By this time almost half an hour had gone by and there were still no symptoms at all. It was now evident to me, if not to my wife, that no venom had been injected. This was good news, of course, but the question of what to do about the snake was still unresolved. Further attempts to extract it were emphatically forbidden and, truth to tell, I thought I had better not tempt fate a second time. By now it had been in situ for at least two days, possibly longer.

Next morning I was astonished to find that the snake had emerged from its entrapped position. Unfortunately, however, it had also gone partially back down again, so that now the rear half of its body was in the bath instead of the front half. It thus presented no danger, but attempts to extricate it were as ineffective as before; neither pushing nor pulling, even after lubrication with olive oil, produced any effect. Still, it was at least now evident that the snake was capable of getting through the hole if it really wanted to.

Nothing else happened that day or the next. On the morning after that, however, I found that most of the animal had disappeared down the plug hole. A light touch on its tail and it finally vanished; I quickly plugged up the hole to prevent a repeat performance.

Two questions occur to me about this episode. First, why did the bite produce no symptoms whatever? This is fairly easily explained. One possibility is that the snake had already used up all its venom by striking at the stick. Another is that it was simply a dry strike; the books say that in 30 per cent of viper bites no venom is injected.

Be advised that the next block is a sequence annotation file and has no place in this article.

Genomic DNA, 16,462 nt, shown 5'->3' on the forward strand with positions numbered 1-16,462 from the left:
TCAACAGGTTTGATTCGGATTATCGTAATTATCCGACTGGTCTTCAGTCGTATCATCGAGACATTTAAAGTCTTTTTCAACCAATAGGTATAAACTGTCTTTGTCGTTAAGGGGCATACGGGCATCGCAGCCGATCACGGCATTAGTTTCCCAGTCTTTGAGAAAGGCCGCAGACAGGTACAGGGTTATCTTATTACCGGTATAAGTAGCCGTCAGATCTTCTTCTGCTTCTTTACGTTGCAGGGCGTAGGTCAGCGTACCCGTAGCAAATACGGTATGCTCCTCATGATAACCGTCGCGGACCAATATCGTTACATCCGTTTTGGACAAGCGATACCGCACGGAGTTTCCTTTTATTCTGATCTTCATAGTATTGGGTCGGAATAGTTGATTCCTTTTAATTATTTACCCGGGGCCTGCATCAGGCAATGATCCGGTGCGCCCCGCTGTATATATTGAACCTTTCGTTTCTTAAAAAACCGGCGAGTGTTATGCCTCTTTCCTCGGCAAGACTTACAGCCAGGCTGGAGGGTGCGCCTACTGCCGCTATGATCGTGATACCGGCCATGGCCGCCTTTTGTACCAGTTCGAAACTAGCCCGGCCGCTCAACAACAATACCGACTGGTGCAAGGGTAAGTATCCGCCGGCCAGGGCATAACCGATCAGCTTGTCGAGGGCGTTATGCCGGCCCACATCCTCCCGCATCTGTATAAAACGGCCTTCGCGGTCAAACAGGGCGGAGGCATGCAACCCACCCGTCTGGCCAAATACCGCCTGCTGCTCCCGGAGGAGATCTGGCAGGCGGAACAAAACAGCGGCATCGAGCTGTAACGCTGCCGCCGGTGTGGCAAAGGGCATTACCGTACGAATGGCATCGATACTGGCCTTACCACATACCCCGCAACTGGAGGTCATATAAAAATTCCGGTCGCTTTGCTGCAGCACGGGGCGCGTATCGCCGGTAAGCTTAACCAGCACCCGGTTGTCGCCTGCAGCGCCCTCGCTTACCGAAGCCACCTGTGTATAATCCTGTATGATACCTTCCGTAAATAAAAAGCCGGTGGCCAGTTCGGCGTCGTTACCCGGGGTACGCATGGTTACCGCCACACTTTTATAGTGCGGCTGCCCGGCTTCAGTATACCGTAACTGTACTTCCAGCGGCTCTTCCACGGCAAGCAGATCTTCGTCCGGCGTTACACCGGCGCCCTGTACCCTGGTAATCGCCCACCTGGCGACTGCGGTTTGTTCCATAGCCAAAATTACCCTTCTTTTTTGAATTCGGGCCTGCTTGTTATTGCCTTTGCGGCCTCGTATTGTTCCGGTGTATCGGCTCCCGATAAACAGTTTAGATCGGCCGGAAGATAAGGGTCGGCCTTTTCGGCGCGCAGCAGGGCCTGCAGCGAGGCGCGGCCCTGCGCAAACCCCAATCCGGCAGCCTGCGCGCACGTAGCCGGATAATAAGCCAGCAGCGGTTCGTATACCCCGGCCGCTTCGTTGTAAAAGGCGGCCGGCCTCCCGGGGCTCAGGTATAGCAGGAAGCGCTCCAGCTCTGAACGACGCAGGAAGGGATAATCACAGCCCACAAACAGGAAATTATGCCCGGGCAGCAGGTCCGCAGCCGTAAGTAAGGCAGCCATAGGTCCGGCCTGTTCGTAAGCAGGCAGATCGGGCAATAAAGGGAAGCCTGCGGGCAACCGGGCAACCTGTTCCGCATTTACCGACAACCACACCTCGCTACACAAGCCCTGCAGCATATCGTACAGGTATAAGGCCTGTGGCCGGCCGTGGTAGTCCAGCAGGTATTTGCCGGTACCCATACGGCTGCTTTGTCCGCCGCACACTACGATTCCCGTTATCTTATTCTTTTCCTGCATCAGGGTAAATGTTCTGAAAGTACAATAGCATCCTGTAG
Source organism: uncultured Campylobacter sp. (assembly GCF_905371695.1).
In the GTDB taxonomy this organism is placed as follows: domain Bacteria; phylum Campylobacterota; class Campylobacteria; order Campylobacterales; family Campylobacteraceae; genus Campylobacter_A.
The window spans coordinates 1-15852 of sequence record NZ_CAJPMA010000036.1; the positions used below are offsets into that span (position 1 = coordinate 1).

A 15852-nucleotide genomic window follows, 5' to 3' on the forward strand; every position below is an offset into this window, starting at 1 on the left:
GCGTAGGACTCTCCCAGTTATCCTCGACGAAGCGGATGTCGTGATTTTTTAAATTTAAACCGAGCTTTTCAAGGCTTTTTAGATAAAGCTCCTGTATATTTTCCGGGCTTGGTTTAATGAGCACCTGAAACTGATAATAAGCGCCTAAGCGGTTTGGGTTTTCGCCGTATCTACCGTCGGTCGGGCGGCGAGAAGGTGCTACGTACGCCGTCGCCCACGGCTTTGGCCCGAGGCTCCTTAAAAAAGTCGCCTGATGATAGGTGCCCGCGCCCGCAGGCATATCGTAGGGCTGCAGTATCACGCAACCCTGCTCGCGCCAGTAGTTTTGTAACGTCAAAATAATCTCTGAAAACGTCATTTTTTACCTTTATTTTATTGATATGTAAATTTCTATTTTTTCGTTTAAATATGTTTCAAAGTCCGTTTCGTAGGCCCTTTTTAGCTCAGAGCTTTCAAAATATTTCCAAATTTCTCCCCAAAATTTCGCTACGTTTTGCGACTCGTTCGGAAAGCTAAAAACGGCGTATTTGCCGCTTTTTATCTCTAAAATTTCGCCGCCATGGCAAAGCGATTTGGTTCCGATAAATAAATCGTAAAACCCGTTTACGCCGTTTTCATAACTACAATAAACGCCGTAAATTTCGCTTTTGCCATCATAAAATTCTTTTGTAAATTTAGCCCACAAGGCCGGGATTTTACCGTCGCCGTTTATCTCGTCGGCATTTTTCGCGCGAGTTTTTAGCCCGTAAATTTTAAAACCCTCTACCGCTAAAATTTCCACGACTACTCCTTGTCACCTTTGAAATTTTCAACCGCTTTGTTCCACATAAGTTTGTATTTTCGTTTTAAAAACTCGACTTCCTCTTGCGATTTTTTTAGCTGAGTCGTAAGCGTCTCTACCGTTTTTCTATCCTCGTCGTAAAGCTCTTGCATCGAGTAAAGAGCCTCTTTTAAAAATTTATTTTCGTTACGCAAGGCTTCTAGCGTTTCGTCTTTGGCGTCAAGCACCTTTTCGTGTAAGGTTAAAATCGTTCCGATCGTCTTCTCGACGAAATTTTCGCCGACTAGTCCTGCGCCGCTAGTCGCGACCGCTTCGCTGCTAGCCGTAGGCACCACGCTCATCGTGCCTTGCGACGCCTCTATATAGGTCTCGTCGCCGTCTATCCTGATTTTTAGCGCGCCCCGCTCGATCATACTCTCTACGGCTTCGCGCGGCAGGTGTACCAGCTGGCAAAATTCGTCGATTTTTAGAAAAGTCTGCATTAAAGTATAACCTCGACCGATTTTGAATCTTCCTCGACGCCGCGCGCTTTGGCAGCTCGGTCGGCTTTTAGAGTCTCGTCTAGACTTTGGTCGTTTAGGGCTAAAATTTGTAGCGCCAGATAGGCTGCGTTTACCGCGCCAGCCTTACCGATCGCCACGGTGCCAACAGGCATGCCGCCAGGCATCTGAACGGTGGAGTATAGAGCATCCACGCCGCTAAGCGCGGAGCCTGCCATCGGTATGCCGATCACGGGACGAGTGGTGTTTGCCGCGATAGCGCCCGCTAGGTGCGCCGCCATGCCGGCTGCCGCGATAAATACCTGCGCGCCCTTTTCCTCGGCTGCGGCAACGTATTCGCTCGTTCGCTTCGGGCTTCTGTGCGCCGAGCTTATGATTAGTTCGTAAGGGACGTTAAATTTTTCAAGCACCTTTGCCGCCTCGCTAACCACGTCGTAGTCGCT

The other question concerns the snake's ability to squeeze through a small hole. It was evidently remarkably talented in this respect, but how do we explain the fact that it stuck for periods of two or three days at a time and then, apparently, was able to free itself quite quickly? If it could do it then, why not sooner? Several people have suggested that perhaps it lost weight through not eating, but this seems unlikely. Snakes can go for a long time without food. Besides, if it had lost weight, why did it stick the second time? I have no explanation for this.

Note: A correspondent has suggested that the snake would have found it difficult to get a purchase on the smooth surface of the bath and so would have been unable to draw itself throught the tight hole in the rosette. This appears likely and may be part of the explanation for its delay in extricating itself. Probably the rougher surface below the bath, allied to gravity, would have helped it to pull itself through on its return journey.